Monday, January 26, 2015

Birds & Bees

Where I have my beehive positioned it gets great sun, which is good in winter (and needs to be shaded next summer) but it also gets blasted by wind.  About a month ago, I put up some straw bales on the sides of the hive that get hit the hardest by wind.  I didn't stack them right up against the hive, I left some space in between.

Windbreak of straw bales around the beehive (prevailing winds sides)
Note how the outer cover of the hive is jauntily askew.  That is on purpose.  Offsetting the lid like this uncovers the hole towards the front of the inner cover, and allows better ventilation of moist air from the bees' respiration.  This airflow prevents condensation from forming inside the cover and dripping on the cluster of bees.  There should also be "dead airspace" under the hive, but open area for fresh air to enter below the hive and be drawn out the top.  I do this by wrapping the pallet I have the hive placed on with tarp to block wind from blowing up into the hive through the screened bottom board from below.  However, I don't wrap it tightly and leave areas for air to enter.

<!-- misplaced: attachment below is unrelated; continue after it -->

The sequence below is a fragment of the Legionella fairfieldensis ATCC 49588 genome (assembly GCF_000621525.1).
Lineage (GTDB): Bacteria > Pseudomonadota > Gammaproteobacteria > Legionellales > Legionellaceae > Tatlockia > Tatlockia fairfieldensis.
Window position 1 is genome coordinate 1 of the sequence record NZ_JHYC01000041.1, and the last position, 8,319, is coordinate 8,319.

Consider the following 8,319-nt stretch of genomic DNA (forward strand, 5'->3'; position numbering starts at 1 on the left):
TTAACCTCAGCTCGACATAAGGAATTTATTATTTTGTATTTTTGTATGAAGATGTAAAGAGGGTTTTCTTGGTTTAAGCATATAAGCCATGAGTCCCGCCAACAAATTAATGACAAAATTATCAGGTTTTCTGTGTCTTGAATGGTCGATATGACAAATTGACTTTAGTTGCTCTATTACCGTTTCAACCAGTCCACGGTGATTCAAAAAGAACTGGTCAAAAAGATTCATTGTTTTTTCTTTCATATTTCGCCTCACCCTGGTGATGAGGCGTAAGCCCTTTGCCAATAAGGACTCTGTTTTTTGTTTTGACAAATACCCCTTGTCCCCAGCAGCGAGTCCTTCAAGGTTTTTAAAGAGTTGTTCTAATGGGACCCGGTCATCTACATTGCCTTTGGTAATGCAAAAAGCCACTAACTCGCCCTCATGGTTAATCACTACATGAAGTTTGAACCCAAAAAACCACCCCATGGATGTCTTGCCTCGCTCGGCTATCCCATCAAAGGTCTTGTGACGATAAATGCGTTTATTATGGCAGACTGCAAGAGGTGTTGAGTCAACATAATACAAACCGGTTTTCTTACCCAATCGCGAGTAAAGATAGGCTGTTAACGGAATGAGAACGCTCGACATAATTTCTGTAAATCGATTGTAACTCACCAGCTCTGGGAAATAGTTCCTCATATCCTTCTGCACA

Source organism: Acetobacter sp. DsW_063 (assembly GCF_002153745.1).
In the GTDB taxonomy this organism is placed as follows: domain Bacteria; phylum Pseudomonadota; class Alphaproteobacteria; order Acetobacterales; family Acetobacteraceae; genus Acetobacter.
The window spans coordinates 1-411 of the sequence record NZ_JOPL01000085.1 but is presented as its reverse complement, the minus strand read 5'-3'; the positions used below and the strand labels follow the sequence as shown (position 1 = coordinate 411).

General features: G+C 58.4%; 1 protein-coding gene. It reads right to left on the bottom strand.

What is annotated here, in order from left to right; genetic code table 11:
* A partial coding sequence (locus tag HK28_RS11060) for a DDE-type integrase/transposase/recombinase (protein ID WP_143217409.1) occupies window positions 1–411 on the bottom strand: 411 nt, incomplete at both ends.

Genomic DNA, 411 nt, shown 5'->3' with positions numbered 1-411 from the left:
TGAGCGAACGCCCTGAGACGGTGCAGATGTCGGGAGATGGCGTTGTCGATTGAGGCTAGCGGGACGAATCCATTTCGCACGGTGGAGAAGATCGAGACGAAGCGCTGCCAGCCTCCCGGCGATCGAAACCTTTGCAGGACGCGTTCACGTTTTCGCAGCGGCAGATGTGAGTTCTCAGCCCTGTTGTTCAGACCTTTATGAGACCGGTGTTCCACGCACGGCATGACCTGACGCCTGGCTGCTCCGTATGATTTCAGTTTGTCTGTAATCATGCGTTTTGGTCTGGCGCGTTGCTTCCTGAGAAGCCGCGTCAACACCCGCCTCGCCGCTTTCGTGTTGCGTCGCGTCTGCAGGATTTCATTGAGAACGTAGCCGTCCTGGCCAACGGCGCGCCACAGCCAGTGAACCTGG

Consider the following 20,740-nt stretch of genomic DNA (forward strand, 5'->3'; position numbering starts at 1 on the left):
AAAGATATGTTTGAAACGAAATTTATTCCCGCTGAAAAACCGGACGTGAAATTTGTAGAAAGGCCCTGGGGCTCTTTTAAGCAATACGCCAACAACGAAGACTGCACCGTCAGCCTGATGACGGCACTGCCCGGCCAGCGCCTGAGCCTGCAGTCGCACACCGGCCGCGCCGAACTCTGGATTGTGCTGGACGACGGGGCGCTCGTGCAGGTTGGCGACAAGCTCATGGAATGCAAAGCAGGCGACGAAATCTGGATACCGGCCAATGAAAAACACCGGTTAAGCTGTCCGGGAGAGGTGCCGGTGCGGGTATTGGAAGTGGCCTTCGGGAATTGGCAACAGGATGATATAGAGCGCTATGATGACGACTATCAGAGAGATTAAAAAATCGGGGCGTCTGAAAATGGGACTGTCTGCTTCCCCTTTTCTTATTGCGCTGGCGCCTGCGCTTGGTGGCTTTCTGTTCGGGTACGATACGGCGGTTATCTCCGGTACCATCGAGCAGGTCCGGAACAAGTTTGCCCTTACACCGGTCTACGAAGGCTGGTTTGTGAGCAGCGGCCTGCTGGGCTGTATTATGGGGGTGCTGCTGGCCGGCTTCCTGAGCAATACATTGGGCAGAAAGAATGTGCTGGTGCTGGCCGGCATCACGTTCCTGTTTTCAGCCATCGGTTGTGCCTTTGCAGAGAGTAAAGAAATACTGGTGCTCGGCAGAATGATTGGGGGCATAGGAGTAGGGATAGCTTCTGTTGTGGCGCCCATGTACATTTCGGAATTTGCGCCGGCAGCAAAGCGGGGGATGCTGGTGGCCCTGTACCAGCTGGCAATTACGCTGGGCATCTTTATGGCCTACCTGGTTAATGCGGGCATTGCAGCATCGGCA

The chickens winter set up is still functioning well.  I plan to clean out all the litter in the spring for further composting, or the garden, where appropriate.

Deep litter seems to still be working
Back row: L to R New Hampshire Red, Silver Laced Wyandotte, Front Row: Dominique, Delaware
Feeder, Nest Boxes, Dust Box and straw bales as hangout spots until needed for deep litter
Clockwise from bottom left: Dominique, Easter Egger, Silver Laced Wyandotte, Delaware

No comments:

Post a Comment